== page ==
Some people who have taken to functioning within the boundaries of segmented sleep believe that their body clocks actually function better on this type of schedule. What some people call insomnia (lying awake in the middle of the night for an hour or two) might simply be an alternative sleeping cycle. It depends on how you look at it, really.

One study performed in 1992 has shown that the body, left to its own devices, may reset itself to a segmented sleep schedule. During this study, Thomas Wehr, a psychiatrist, kept a group of people into total darkness for 14 hours every day for an entire month.

Although it took a couple of weeks to regulate, by the fourth week the participants had all established a sleep routine that was distinctly segmented. At the beginning of darkness each day, the subjects slept for four hours, woke for an hour or two, and then slept again for another four hours. And their health was no worse for it. The segmented sleep seemed to develop naturally and may be an indication of the way our bodies might function better.

So while some people might maintain this type of sleeping pattern naturally, the adjustment doesn’t fit very well into our modern society. Especially since it would be almost impossible for a person to avoid artificial light. And in order for segmented sleep to work properly, a person would need to go to bed at 7pm or 8pm.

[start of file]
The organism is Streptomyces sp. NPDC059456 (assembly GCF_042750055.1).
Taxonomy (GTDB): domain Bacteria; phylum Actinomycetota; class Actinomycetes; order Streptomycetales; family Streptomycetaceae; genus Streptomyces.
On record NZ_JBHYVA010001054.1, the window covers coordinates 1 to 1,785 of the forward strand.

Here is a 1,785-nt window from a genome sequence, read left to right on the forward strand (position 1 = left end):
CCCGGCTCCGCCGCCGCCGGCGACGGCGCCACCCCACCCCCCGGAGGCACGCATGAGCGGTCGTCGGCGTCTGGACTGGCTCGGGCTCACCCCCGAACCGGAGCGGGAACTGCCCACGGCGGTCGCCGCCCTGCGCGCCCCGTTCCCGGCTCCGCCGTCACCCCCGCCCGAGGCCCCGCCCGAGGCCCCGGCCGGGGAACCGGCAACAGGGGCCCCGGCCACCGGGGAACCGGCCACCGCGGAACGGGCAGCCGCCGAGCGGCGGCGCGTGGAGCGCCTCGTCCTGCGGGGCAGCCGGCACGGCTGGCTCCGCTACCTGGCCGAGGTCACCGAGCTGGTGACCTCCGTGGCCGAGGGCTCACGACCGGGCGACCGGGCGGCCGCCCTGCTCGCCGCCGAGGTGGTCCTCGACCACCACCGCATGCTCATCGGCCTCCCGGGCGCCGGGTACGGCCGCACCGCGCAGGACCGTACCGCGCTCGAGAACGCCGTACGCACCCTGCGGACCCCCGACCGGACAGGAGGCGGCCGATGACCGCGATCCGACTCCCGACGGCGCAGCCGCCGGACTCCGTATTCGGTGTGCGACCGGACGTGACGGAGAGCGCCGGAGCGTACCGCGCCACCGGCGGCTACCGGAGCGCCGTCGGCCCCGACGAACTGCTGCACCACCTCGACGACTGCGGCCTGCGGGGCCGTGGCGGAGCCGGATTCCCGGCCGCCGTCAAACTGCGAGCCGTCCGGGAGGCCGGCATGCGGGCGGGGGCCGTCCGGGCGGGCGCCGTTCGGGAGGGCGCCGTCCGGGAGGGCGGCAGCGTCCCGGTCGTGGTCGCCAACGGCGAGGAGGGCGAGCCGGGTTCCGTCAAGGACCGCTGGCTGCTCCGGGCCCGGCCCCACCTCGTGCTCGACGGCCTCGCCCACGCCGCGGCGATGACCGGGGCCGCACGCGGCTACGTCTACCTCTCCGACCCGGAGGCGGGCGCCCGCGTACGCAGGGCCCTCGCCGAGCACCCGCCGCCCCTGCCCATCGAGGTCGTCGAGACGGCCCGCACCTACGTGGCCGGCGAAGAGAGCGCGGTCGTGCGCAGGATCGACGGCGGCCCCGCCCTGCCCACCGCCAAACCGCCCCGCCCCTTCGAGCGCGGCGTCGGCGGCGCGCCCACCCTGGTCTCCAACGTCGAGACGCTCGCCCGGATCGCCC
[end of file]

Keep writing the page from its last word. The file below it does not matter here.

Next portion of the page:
For people who have extremely flexible work schedules and a limited social life, they might be able to pull it off. But for others, lying awake in the middle of the night might cause them to just be sleep deprived and stressed out.

On the other hand, if you have a habit of waking up in the middle of the night and you thought this was negative, you may be relieved to know that there’s really nothing wrong with you! Your body may just be reverting back to what your ancestors took to be a normal activity. As long as you get enough sleep, it doesn’t matter if there’s a break in between the sleeping cycles.


So rather than causing you to panic, middle-of-the-night awakenings can be viewed as a natural part of the circadian rhythm and sleep cycles. If it happens to you, use that time to think, meditate, process, or be creative. You may find that what society has negatively labelled as “insomnia” is really just an opportunity for you to listen to your body.